Following his resurrection, Christ ascended into the heavens, leaving believers to anticipate the day when he would return to raise the dead and make all things new. Paul demonstrates his anticipation of Christ’s return when he prays in 1 Corinthians 16:22: “Our Lord, come!” For Paul, Christ’s return will be physical: “For the Lord himself will descend from heaven with a cry of command, with the voice of an archangel, and with the sound of the trumpet of God” (1 Thess. 4:16). Paul sometimes refers to the Lord’s “coming” as a shorthand way of describing the second coming of Christ (1 Cor. 15:23; cf. 1 Thess. 2:19; 3:13; 4:15).[10] Other times, he describes this event with phrases such as the “day of the Lord” (1 Thess. 5:2; 2 Thess. 2:2), the “day of the Lord Jesus” (1 Cor. 5:5), or the “day of Jesus Christ” (Phil. 1:6). There are also occasions in which he uses the word parousia to express his expectation of Jesus’s future coming (1 Cor. 15:23; 2 Thess. 2:1, 8–9).[11] When Jesus returns, the age will be consummated, and God will be “all in all” (1 Cor. 15:28).

Final Judgment

When Jesus returns to consummate the age, humanity will give an account before him (Rom. 2:1–11; 14:10–12; 2 Cor. 5:10). In view of this event, Paul encourages believers to live in holiness, knowing that they will appear before the judgment seat of Jesus Christ (1 Thess. 3:13). He also explains that the future judgment will reveal the quality of one’s work (1 Cor. 3:12–15). Paul even speaks of his own aspiration to hold onto “the word of life,” so that in the “day of Christ” his efforts will not have been in vain (Phil. 2:16). It is important to note that Paul does not envision the final judgment resulting in the believer’s condemnation, but rather their vindication as sons and daughters of God (Rom 5:16; 8:1, 23). On the other hand, the final judgment will mean condemnation for Satan and hostile powers (Rom. 8:38–39; 16:20; 1 Cor. 5:5; 7:5; 2 Cor. 2:11; Eph. 6:12; Col. 2:8, 20). They are the ones who should fear the wrath associated with the judgment (Rom. 1:18; Eph. 5:6; Col. 3:6).

Restoration of Creation

For Paul, the restoration of creation includes the resurrection of human beings and the renewal of the created order. Since both humans and the creation were cursed because of Adam and Eve’s sin (Gen. 3), both anticipate the day when they will be delivered from bondage, marking the consummation of the age. We see this in Romans 8:12–25, where Paul affirms that creation eagerly awaits “the revelation of the sons of God,” which is another way to speak of the resurrection (v. 19). Then, he sums up the entire creation’s eschatological hope for release from bondage: “For the creation was subjected to futility, not willingly, but because of him who subjected it, in hope that the creation itself will be set free from its bondage to corruption and obtain the freedom of the glory of the children of God” (Rom. 8:20–21; cf. Ezek. 36–37). Philippians 3:20–21 also ties the return of Jesus Christ to the time when Jesus “will transform our lowly body to be like his glorious body, by the power that enables him even to subject all things to himself.” We should note that the “transformation of our lowly body” and the “subjection of all things” will take place at the return of Jesus Christ. The latter is when Jesus delivers creation from its bondage to sin and subjects it to his liberating rule (also Col. 1:15–20; Eph. 1:10). All in all, Paul envisions the consummation of the eschaton when Jesus returns to renew humanity and the created order, at which time he will also initiate the final judgment.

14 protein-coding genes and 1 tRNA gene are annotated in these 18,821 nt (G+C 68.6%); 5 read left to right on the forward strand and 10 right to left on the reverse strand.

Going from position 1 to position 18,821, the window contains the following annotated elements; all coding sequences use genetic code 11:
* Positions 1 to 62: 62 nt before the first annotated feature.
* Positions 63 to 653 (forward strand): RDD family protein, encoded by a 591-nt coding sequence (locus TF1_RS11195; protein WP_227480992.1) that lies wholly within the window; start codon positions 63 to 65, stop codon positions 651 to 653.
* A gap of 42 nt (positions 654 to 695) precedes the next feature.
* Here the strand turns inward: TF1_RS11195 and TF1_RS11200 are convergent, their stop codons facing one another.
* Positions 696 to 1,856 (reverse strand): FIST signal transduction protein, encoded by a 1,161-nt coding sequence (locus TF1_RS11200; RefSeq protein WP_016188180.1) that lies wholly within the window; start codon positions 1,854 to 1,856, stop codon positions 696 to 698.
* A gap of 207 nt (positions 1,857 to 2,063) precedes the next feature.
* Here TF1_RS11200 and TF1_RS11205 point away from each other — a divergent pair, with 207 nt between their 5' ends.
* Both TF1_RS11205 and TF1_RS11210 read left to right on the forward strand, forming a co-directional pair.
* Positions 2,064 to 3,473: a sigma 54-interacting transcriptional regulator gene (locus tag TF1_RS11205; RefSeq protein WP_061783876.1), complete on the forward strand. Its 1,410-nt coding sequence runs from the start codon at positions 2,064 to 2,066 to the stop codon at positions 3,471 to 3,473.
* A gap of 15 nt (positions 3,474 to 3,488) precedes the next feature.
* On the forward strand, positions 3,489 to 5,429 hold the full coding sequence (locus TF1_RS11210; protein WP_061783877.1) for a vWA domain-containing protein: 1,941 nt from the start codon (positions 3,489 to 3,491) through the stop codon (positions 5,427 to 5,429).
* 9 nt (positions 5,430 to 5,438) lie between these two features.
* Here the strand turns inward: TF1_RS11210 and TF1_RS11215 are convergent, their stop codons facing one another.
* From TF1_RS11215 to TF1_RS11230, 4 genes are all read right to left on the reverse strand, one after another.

The Timing of Christ’s Return

It is reasonable to wonder whether Paul believed that Jesus would return during his lifetime to bring judgment and restore the created order.[12] Those who argue that Paul anticipated the second coming of Jesus in his lifetime often point to 1 Thessalonians 4:15–17, where the apostle affirms that “we who are alive, who are left until the coming of the Lord, will not precede those who have fallen asleep” (v. 15). They also point to 1 Corinthians 15:51–52, where Paul contends that “We shall not all sleep, but we shall all be changed. . . . For the trumpet will sound, and the dead will be raised imperishable, and we shall be changed.” In both of these passages, Paul may be including himself along with those who expect the return of Jesus Christ before their death. But it is unnecessary to read the passages this way. We could argue that Paul is simply reassuring his readers of the physical return of Christ, at which time there will be people alive on the earth.[13]

Obviously, Jesus never actually returned during Paul’s lifetime. So, at some point Paul had to come to grips with a delay in the arrival of Christ (2 Cor. 5:1–10; Phil. 1:20–24).[14] Whatever stance we take on Paul’s expectation of the return of Jesus Christ, we should note that he never argues for the timing of the parousia. Paul emphasizes the certainty of the event (1 Cor. 7:29; Phil. 4:5) without elaborating on its precise timing (1 Thess. 5:1–2). So, we are on safer ground to argue that Paul held to the imminent return of Christ, without speculating on his understanding of the timing of the event.

Eschatologically Driven Mission

Since the consummation of the eschatological age was imminent, Paul was on mission to gather the nations into the people of God. Paul saw himself living out the eschatological vision of Isaiah 49:6: “I will make you as a light for the nations, that my salvation may reach to the end of the earth,” which itself is grounded in the Abrahamic covenant promises: that all the peoples of the earth would be blessed (Gen. 12, 15, 17, 18). These salvific promises extended to the nations through the true descendent of Abraham, Jesus Christ (Gal. 3:15–29). Armed with this conviction, Paul sought to fulfill his call as an apostle and minister to the Gentiles (Gal. 2:9; Rom. 15:15–16), so that they would also become sons and daughters of Abraham who would inherit the eschatological world (Rom. 4:13; Gal. 3:15–18; Eph. 3:6).[15] Though Paul is zealous for his work, he knows that Christ is the one working through him “to bring the Gentiles to obedience, in word and in deed, through signs and wonders, in the power of the Spirit of God” (Rom. 15:18–19).